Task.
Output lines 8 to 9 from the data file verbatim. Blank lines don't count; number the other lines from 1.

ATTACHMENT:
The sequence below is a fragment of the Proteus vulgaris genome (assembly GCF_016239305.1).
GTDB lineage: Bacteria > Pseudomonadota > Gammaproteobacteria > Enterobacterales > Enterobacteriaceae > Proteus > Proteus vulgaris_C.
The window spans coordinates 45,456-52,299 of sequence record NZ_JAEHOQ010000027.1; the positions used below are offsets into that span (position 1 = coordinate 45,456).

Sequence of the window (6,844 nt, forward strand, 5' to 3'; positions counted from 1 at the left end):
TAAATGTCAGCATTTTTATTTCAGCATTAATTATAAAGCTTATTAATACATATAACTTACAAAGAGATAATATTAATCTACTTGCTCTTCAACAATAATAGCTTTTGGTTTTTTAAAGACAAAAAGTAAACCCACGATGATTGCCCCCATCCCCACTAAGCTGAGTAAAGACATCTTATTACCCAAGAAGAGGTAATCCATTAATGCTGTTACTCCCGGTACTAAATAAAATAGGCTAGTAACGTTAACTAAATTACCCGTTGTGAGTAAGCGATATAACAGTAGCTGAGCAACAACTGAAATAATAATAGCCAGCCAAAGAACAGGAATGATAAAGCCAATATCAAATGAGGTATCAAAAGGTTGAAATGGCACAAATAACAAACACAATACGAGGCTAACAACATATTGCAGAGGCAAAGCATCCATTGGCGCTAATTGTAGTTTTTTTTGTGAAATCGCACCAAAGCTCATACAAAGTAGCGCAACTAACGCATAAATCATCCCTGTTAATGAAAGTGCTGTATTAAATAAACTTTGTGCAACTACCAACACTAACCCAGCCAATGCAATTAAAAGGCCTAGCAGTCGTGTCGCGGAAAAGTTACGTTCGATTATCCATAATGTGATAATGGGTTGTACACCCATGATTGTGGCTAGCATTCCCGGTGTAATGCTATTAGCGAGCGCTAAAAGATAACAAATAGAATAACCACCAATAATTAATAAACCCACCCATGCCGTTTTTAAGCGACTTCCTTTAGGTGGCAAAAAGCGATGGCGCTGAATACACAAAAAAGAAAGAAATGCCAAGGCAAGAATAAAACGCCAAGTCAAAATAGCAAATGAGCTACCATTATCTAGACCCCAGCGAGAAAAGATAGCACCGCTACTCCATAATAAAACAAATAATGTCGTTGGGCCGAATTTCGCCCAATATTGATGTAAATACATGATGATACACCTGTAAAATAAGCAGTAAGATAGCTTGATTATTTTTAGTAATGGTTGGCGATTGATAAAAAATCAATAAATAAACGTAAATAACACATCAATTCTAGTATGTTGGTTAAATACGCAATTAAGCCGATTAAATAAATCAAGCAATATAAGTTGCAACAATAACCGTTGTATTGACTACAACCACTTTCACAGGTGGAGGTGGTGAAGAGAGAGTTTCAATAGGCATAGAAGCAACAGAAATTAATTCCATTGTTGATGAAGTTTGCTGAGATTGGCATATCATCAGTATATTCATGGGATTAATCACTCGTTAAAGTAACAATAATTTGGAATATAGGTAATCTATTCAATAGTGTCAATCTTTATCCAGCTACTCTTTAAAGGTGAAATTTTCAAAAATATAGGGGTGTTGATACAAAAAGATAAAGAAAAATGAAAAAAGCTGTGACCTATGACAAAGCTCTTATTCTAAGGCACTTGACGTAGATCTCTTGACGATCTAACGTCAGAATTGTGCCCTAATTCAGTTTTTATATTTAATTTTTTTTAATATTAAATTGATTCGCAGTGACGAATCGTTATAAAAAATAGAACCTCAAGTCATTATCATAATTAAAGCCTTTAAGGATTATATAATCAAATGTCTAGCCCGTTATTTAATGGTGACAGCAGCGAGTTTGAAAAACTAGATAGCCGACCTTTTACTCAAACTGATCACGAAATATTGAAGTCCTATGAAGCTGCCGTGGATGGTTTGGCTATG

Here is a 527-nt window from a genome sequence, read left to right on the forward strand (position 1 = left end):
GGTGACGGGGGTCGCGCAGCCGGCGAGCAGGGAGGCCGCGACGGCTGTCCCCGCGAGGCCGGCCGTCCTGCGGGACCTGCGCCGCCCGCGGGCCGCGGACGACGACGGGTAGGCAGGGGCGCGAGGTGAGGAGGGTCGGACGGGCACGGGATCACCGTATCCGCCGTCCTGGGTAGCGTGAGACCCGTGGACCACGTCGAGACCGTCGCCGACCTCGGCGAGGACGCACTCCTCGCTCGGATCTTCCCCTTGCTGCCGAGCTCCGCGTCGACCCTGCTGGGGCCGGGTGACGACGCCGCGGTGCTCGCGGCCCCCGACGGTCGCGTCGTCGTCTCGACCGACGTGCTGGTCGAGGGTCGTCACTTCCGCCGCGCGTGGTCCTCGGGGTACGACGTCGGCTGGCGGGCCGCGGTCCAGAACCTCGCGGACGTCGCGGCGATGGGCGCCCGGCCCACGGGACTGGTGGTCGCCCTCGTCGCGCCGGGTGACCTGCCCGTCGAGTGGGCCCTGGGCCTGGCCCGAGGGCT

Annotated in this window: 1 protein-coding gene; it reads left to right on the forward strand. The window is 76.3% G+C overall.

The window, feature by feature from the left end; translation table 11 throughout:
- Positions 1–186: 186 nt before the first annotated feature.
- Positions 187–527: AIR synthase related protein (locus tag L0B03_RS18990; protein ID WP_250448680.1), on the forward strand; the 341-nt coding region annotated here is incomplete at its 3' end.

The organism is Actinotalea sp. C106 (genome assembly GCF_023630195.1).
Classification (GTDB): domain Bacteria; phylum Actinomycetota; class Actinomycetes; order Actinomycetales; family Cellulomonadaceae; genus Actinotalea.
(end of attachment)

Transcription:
Annotated in this window: 1 protein-coding gene; it reads left to right on the forward strand. The window is 76.3% G+C overall.

The window, feature by feature from the left end; translation table 11 throughout: